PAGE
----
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A week in security (Jun 12 – Jun 18)

Last week, we uncovered a truth about malvertising, briefed our readers on email spoofing, disclosed advanced phishing tactics used by PayPal phishers, and painted a picture of what an Angler-less exploit scene looked like.

Senior Malware Intelligence Analyst Nathan Collier found a mobile Trojan mimicking popular apps like TrueCaller and Torque Pro. Once installed, it acted as a redirector, sometimes to ad sites or random websites.

Malware Analyst MlwrHpstr provided a technical analysis of the zCrypt ransomware, an interesting piece of extortion malware that is capable of propagating itself. It was found to land on target systems via malicious spam. Furthermore, zCrypt used OpenSSL to encrypt content.

Notable news stories and security related happenings:

  • Report: Careless Employees Biggest Threat To Law Firm Cybersecurity. “Of the 180 IT managers, administrators and information professionals working at law firms who were surveyed for the report, 60.9 percent said it is human errors, such as clicking on a bad link, that pose the greatest cybersecurity risk to their firms. Still, 12 percent of the firms surveyed don’t offer training on cybersecurity and 52 percent said they only train employees once a year. The report did note that 17 percent of firms offer monthly training, up almost double from last year.” (Source: Law.Com)
  • North Korea Mounts Long-running Hack Of South Korea Computers, Says Seoul. “North Korea hacked into more than 140,000 computers at 160 South Korean firms and government agencies, planting malicious code under a long-term plan laying groundwork for a massive cyber attack against its rival, police in the South said on Monday. South Korea has been on heightened alert against cyber attacks by the North after Pyongyang conducted a nuclear test in January and a long-range rocket launch in February that led to new U.N. sanctions.” (Source: Reuters)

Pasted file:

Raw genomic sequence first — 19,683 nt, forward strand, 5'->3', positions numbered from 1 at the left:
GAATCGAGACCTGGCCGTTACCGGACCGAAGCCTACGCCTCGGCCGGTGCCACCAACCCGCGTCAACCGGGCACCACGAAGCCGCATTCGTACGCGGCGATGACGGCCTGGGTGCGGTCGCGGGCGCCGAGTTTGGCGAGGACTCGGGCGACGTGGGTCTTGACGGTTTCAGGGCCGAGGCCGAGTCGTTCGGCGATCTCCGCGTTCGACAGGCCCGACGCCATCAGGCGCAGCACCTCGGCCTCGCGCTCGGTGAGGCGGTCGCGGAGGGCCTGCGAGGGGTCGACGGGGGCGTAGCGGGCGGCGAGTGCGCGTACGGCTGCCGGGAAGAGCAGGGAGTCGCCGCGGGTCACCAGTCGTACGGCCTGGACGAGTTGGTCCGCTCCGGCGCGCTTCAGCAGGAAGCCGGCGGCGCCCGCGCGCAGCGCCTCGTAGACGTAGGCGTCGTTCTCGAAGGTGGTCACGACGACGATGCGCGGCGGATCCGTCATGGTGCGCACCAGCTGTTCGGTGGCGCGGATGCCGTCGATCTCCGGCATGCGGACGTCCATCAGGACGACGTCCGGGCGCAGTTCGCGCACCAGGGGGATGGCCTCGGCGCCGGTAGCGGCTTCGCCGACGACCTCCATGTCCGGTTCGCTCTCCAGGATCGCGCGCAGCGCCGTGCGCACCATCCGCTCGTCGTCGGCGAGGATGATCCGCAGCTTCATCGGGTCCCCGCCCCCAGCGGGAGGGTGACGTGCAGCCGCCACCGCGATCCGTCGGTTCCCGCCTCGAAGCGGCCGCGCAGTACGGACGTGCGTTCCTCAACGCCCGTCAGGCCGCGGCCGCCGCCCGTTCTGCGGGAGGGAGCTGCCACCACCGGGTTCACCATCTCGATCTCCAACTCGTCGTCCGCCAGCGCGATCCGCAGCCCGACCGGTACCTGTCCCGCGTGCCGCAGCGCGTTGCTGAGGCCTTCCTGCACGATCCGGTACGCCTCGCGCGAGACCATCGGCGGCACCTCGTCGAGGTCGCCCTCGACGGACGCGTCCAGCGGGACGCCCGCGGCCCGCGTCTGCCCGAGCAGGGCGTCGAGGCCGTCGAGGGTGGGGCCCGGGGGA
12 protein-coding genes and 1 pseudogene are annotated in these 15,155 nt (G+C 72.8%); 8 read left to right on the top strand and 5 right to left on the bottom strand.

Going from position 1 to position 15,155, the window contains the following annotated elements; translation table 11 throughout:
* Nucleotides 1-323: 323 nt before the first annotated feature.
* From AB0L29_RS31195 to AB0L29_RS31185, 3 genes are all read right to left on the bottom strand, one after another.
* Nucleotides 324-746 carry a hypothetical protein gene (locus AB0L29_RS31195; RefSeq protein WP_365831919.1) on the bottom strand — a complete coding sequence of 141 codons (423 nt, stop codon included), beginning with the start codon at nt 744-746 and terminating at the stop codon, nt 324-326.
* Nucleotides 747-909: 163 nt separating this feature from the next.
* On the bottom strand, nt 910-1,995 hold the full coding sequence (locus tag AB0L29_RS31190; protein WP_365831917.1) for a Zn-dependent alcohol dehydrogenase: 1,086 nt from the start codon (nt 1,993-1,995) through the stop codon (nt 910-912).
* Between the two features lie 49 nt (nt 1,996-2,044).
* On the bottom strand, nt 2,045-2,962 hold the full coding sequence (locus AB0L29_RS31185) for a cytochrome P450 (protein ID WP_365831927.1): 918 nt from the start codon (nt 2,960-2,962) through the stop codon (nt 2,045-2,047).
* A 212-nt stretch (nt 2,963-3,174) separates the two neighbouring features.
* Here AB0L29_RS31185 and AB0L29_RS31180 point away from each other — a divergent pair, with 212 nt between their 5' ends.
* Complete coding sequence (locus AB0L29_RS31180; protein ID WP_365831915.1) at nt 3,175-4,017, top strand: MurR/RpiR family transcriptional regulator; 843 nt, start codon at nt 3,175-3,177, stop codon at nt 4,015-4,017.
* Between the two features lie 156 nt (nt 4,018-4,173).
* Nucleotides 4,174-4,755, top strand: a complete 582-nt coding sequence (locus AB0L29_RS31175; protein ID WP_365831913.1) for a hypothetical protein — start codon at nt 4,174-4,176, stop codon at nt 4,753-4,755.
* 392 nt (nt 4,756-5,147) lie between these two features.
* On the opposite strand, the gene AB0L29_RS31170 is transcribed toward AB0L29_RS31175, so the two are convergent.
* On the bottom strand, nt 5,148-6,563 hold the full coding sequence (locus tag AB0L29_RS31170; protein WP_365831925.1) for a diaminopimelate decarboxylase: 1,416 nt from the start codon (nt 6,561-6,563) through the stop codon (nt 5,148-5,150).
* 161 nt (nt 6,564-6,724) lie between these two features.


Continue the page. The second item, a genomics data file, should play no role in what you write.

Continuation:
• Thousands Of Websites Exploited For Illegal SEO Tactics. “Imperva researchers discovered a long-running and still active illegal attack that has been exploiting vulnerabilities in thousands of legitimate websites to increase SEO results for illicit websites. One of the largest influencers of SEO page rank is how many other sites contain links back to the page, and how highly the referring sites themselves are ranked. There is significant monetary and brand value in having as many respectable and popular sites link to the promoted page as possible.” (Source: Help Net Security)
  • All Clues Point To The Death Of The Angler Exploit Kit. “If this is the first time you read about an exploit kit such as Angler, these are specialized Web-based applications that sit on a website and await visitors. Crooks use malvertising attacks, hidden redirections on hacked sites, or spam campaigns to send traffic to these Web pages. Here, exploit kits (EKs) like Angler test the user’s locally installed software and detect vulnerable versions. They then deliver malicious code via JavaScript, Flash, or Silverlight that exploits these weaknesses in order to download and installs malware in what’s known as a drive-by download. Most users never notice anything, unless they have antivirus software installed on their computers.” (Source: Softpedia)
  • Is A Password-free Future Around The Corner? Here’s All You Need To Know. “The future is replete with options that could replace the much-maligned traditional passwords. In a few years, user authentication could be confirmed by a person’s eye blinking or typing pattern. A person’s location or style of holding a phone could also be key to a secure future. Here are some future alternatives to the conventional password: zero-interaction authentication, persona-based authentication, ‘account key’ feature, trust score system, strong encryption standards, and advanced biometrics.” (Source: The Financial Express)
  • Hackers Threaten To Hit The Brakes On Prabhu Express. “Railways Minister Suresh Prabhu is a worried man. Recent attempts by hackers to break into the Railways’ online system involving train operations and the reservation system is giving him sleepless nights. The organisation, which sees half of its total tickets booked online, has held meetings with National Technical Research Organisation (NTRO), a cyber security agency under the National Security Advisor, to come up with systems that will ensure its sites are not hacked.” (Source: The Indian Express)
  • Ransomware Now Comes With Live Chat Support. “Getting hit by ransomware is nasty business at any time. But victims of some new variants of a ransomware sample called Jigsaw should count themselves a tad luckier than others. The purveyors of the malware have considerately introduced a new live chat feature that gives victims a way to directly contact their extortionists and negotiate a ransom payment. Instead of requiring customers to go to dark web sites, the operators have made people available to answer questions and provide direction to victims on how to pay the ransom.” (Source: Dark Reading)
  • Ransomware Targets Android Smart TVs. “If you own a Sharp and Philips smart TV running the Android TV OS, you should know that it could be hit by FLocker, a device-locking ransomware that targets both Android-powered mobile devices and smart TVs […] According to the researchers, FLocker avoids targeting users located in Kazakhstan, Azerbaijan, Bulgaria, Georgia, Hungary, Ukraine, Russia, Armenia and Belarus, but goes after all others.” (Source: Help Net Security)